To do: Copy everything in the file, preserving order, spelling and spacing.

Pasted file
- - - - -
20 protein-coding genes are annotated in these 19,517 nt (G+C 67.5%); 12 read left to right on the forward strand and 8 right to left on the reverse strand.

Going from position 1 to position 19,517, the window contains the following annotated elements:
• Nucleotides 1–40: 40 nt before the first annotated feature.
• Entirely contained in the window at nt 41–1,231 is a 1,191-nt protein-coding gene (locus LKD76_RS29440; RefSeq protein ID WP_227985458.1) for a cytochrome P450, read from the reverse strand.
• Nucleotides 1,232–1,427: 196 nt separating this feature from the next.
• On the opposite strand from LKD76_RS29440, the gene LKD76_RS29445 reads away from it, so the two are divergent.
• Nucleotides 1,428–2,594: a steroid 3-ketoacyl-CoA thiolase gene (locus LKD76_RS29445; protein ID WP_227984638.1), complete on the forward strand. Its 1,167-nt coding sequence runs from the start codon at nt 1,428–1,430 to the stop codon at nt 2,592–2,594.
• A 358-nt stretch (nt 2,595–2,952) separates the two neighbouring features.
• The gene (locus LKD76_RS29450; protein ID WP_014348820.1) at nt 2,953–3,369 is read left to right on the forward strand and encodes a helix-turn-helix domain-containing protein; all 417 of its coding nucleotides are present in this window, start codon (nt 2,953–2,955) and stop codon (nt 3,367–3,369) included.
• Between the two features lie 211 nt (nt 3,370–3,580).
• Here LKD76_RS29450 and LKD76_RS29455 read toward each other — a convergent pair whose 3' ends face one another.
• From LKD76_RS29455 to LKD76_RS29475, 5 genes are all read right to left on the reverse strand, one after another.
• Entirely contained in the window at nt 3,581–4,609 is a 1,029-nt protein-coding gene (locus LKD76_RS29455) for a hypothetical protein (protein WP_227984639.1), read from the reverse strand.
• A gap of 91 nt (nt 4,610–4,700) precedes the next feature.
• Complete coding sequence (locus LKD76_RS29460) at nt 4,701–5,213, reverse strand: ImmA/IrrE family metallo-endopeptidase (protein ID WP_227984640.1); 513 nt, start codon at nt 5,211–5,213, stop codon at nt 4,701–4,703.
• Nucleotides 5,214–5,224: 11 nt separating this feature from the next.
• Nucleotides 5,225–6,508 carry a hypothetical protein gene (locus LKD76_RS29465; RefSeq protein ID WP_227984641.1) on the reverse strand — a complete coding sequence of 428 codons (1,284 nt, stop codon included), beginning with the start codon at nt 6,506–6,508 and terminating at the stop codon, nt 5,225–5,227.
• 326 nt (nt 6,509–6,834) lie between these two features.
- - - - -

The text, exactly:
20 protein-coding genes are annotated in these 19,517 nt (G+C 67.5%); 12 read left to right on the forward strand and 8 right to left on the reverse strand.

Going from position 1 to position 19,517, the window contains the following annotated elements:
• Nucleotides 1–40: 40 nt before the first annotated feature.
• Entirely contained in the window at nt 41–1,231 is a 1,191-nt protein-coding gene (locus LKD76_RS29440; RefSeq protein ID WP_227985458.1) for a cytochrome P450, read from the reverse strand.
• Nucleotides 1,232–1,427: 196 nt separating this feature from the next.
• On the opposite strand from LKD76_RS29440, the gene LKD76_RS29445 reads away from it, so the two are divergent.
• Nucleotides 1,428–2,594: a steroid 3-ketoacyl-CoA thiolase gene (locus LKD76_RS29445; protein ID WP_227984638.1), complete on the forward strand. Its 1,167-nt coding sequence runs from the start codon at nt 1,428–1,430 to the stop codon at nt 2,592–2,594.
• A 358-nt stretch (nt 2,595–2,952) separates the two neighbouring features.
• The gene (locus LKD76_RS29450; protein ID WP_014348820.1) at nt 2,953–3,369 is read left to right on the forward strand and encodes a helix-turn-helix domain-containing protein; all 417 of its coding nucleotides are present in this window, start codon (nt 2,953–2,955) and stop codon (nt 3,367–3,369) included.
• Between the two features lie 211 nt (nt 3,370–3,580).
• Here LKD76_RS29450 and LKD76_RS29455 read toward each other — a convergent pair whose 3' ends face one another.
• From LKD76_RS29455 to LKD76_RS29475, 5 genes are all read right to left on the reverse strand, one after another.
• Entirely contained in the window at nt 3,581–4,609 is a 1,029-nt protein-coding gene (locus LKD76_RS29455) for a hypothetical protein (protein WP_227984639.1), read from the reverse strand.
• A gap of 91 nt (nt 4,610–4,700) precedes the next feature.
• Complete coding sequence (locus LKD76_RS29460) at nt 4,701–5,213, reverse strand: ImmA/IrrE family metallo-endopeptidase (protein ID WP_227984640.1); 513 nt, start codon at nt 5,211–5,213, stop codon at nt 4,701–4,703.
• Nucleotides 5,214–5,224: 11 nt separating this feature from the next.
• Nucleotides 5,225–6,508 carry a hypothetical protein gene (locus LKD76_RS29465; RefSeq protein ID WP_227984641.1) on the reverse strand — a complete coding sequence of 428 codons (1,284 nt, stop codon included), beginning with the start codon at nt 6,506–6,508 and terminating at the stop codon, nt 5,225–5,227.
• 326 nt (nt 6,509–6,834) lie between these two features.